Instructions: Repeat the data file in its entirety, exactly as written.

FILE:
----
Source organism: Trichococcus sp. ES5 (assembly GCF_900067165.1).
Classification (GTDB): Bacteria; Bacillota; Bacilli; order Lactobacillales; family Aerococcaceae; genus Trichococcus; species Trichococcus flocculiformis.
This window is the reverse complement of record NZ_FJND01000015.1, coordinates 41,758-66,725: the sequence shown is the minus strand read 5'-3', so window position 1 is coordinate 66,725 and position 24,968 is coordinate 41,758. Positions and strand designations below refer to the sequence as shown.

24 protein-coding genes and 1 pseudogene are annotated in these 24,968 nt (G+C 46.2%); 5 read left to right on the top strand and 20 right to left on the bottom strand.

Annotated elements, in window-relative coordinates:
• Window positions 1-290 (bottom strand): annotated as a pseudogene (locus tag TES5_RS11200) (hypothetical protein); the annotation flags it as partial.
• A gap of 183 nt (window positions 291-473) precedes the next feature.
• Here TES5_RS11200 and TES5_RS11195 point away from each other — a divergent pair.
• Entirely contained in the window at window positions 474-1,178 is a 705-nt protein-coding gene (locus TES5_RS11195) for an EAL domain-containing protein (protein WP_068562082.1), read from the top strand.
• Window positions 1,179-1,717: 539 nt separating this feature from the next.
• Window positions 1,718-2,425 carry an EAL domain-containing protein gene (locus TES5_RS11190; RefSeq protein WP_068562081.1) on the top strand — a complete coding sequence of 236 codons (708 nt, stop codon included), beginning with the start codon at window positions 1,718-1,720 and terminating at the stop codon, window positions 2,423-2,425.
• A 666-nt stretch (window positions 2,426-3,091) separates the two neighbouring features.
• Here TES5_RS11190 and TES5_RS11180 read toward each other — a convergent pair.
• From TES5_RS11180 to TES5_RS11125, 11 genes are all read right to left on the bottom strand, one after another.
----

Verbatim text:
Source organism: Trichococcus sp. ES5 (assembly GCF_900067165.1).
Classification (GTDB): Bacteria; Bacillota; Bacilli; order Lactobacillales; family Aerococcaceae; genus Trichococcus; species Trichococcus flocculiformis.
This window is the reverse complement of record NZ_FJND01000015.1, coordinates 41,758-66,725: the sequence shown is the minus strand read 5'-3', so window position 1 is coordinate 66,725 and position 24,968 is coordinate 41,758. Positions and strand designations below refer to the sequence as shown.

24 protein-coding genes and 1 pseudogene are annotated in these 24,968 nt (G+C 46.2%); 5 read left to right on the top strand and 20 right to left on the bottom strand.

Annotated elements, in window-relative coordinates:
• Window positions 1-290 (bottom strand): annotated as a pseudogene (locus tag TES5_RS11200) (hypothetical protein); the annotation flags it as partial.
• A gap of 183 nt (window positions 291-473) precedes the next feature.
• Here TES5_RS11200 and TES5_RS11195 point away from each other — a divergent pair.
• Entirely contained in the window at window positions 474-1,178 is a 705-nt protein-coding gene (locus TES5_RS11195) for an EAL domain-containing protein (protein WP_068562082.1), read from the top strand.
• Window positions 1,179-1,717: 539 nt separating this feature from the next.
• Window positions 1,718-2,425 carry an EAL domain-containing protein gene (locus TES5_RS11190; RefSeq protein WP_068562081.1) on the top strand — a complete coding sequence of 236 codons (708 nt, stop codon included), beginning with the start codon at window positions 1,718-1,720 and terminating at the stop codon, window positions 2,423-2,425.
• A 666-nt stretch (window positions 2,426-3,091) separates the two neighbouring features.
• Here TES5_RS11190 and TES5_RS11180 read toward each other — a convergent pair.
• From TES5_RS11180 to TES5_RS11125, 11 genes are all read right to left on the bottom strand, one after another.